Comparing atmospheric data from the surface meteorological package with subsurface oceanographic data, Bond et al. (2011) differentiated changes in salinity associated with precipitation from those caused by advection, the horizontal movement of water. There was a period of decreased salinity down to 30 meters on September 18th , when strong rainfall was recorded. Later freshening events on September 20th and 21st were caused by currents moving freshwater resulting from nearby rainfall past the mooring.
This case study illustrates how a densely-instrumented mooring can be used to make observations of complex ocean processes in dynamic and challenging conditions. By combining the suite of instruments with real-time data telemetry, these data can also be assimilated into regional forecasts. These data can also be used for model comparisons and validation, a tool for determining whether the underlying physics are correct for meteorological and climate models.
Real-time data from the KEO mooring were used in model simulations to forecast the path of Typhoon Lionrock in August 2016 as it turned towards Japan.
Scientists Study Behavior of Tropical Storm Lionrock as it Turns Toward Japan
Data from the OCS mooring Ocean Station Papa are used in conjunction with gliders and nearby OOI moorings to study chemical and physical processes in the upper ocean.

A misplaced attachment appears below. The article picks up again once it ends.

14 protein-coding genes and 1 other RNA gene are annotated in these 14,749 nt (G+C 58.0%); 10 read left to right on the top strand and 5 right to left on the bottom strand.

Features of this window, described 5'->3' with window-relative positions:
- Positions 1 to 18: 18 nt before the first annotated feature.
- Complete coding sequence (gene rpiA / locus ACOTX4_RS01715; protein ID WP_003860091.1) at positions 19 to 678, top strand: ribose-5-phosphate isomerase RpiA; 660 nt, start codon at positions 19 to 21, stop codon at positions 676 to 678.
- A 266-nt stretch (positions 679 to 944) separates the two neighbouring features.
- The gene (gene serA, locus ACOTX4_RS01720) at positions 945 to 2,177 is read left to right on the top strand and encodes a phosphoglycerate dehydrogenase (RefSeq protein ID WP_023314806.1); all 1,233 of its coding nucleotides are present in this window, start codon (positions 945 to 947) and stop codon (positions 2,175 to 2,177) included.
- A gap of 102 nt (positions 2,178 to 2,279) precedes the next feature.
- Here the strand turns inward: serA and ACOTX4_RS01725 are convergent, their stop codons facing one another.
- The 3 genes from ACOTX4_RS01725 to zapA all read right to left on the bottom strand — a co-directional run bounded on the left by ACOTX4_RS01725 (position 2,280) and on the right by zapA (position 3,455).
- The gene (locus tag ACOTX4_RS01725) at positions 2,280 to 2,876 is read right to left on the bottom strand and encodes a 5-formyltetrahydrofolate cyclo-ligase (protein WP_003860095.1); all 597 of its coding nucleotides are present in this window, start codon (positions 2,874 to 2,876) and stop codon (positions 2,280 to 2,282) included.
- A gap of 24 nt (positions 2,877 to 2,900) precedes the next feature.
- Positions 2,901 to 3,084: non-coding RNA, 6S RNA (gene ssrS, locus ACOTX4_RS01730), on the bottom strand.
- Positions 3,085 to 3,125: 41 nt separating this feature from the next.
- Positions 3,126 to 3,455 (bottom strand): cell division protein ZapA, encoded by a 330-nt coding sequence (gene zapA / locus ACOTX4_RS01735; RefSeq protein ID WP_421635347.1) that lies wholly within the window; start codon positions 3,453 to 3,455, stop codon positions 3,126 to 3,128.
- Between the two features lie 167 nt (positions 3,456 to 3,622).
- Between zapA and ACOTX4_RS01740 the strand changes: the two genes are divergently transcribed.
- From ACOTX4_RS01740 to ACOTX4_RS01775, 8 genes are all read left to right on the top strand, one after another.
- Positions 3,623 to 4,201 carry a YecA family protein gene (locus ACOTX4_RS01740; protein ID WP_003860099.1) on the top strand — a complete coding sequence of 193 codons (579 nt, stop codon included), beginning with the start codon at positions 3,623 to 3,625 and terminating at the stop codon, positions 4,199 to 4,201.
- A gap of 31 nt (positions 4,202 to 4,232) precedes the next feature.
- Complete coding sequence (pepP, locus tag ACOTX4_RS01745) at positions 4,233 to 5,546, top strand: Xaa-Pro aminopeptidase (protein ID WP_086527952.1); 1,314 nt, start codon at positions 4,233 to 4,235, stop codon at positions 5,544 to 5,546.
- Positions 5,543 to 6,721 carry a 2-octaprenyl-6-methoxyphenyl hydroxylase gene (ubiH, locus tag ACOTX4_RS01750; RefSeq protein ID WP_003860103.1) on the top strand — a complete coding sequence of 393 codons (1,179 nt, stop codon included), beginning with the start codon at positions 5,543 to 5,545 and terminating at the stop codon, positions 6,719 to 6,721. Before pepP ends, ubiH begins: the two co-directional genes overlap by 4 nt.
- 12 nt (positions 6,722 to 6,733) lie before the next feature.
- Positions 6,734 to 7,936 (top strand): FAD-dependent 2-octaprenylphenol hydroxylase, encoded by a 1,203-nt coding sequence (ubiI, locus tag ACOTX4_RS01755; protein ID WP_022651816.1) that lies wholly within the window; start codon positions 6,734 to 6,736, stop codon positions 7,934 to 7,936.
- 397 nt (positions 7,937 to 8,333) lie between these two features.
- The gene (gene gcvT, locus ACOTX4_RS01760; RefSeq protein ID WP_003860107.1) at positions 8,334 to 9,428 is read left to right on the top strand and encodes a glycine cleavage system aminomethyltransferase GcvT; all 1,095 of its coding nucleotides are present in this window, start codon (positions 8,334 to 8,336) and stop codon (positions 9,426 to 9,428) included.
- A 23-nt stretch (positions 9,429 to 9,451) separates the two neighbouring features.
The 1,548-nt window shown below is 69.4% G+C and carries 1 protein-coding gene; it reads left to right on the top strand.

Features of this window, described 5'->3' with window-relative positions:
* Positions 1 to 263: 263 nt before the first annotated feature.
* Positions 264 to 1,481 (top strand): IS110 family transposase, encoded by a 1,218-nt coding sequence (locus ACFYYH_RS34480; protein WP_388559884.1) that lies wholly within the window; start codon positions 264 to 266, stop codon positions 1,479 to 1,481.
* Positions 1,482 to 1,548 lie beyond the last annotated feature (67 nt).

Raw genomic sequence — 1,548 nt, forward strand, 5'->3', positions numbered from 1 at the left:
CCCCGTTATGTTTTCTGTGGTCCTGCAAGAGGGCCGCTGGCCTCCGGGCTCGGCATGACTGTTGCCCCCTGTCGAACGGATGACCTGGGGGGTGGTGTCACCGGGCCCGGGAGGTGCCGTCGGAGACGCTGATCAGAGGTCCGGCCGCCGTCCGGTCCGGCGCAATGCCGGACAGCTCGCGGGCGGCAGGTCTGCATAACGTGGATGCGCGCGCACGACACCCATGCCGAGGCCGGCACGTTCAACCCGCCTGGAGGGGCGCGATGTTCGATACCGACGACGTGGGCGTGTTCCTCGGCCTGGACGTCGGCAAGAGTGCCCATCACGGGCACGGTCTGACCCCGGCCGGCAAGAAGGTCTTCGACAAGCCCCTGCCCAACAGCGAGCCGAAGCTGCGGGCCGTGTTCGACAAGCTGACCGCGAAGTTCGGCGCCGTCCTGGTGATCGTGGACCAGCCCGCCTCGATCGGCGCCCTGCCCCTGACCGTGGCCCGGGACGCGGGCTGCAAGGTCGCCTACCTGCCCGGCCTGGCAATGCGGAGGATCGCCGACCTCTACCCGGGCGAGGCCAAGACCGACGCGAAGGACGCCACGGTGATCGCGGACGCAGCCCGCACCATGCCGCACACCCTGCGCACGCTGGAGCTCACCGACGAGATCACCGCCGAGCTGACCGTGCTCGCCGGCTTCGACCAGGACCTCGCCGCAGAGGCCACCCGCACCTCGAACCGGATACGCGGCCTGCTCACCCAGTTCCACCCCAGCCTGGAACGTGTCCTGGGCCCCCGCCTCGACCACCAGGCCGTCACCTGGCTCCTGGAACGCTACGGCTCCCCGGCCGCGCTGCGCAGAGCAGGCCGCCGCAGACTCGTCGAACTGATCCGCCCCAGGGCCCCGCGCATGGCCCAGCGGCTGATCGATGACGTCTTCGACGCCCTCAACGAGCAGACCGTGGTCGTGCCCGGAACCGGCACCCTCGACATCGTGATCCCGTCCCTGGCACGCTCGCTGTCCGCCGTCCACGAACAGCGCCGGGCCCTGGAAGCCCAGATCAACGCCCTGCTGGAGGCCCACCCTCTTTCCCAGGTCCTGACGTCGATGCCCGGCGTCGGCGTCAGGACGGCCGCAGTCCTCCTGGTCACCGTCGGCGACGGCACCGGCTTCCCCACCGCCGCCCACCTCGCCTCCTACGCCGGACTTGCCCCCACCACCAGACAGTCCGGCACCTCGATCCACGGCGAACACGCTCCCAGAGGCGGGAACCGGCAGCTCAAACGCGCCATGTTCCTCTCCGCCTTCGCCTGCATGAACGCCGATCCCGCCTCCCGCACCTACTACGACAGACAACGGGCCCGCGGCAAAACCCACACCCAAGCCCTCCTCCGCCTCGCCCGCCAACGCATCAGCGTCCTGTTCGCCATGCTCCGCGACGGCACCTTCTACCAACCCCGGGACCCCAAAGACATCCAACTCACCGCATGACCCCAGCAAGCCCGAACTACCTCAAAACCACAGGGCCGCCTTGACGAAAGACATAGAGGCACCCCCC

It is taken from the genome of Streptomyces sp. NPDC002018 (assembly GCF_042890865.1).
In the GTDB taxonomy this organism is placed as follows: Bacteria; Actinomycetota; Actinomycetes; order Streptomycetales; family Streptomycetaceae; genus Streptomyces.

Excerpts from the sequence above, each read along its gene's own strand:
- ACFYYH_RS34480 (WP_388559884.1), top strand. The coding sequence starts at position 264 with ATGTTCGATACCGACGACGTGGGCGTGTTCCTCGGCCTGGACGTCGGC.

North Pacific Ocean Processes
Data from the KEO Mooring can be downloaded at the NOAA Ocean Climate Station Website.
NOAA PMEL manual for the setup and deployment of OCS buoys, a useful reference for designing mooring systems with Sea-Bird Inductive Modem technology.
Ocean Climate Station buoy set up and deployment manual
Additional information on processing data obtained by OCS buoy systems.
NOAA PMEL Data Acquisition and Processing Report.
Mooring diagrams, positions and deployment dates for all KEO moorings deployed since 2004.
Kuroshio Extension Observatory website.
Additional scientific publications using OCS data.
NOAA PMEL OCS Publication List
OCS moorings are funded by the Ocean Observing and Monitoring Division, Climate Program Office, National Oceanic and Atmospheric Administration, U.S. Department of Commerce.
Bond, N. A., Cronin, M. F., Sabine, C., Kawai, Y., Ichikawa, H., Freitag, P., and Ronnholm, K. (2011). Upper ocean response to Typhoon Choi-Wan as measured by the Kuroshio Extension Observatory mooring. Journal of Geophysical Research: Oceans, 116(C2).
Cronin, M. F., Meinig, C., Sabine, C. L., Ichikawa, H., and Tomita, H. (2008). Surface mooring network in the Kuroshio Extension. IEEE Systems Journal, 2(3):424–430.
By: Kim Martini, Ph.D., Senior Oceanographer, Sea-Bird Scientific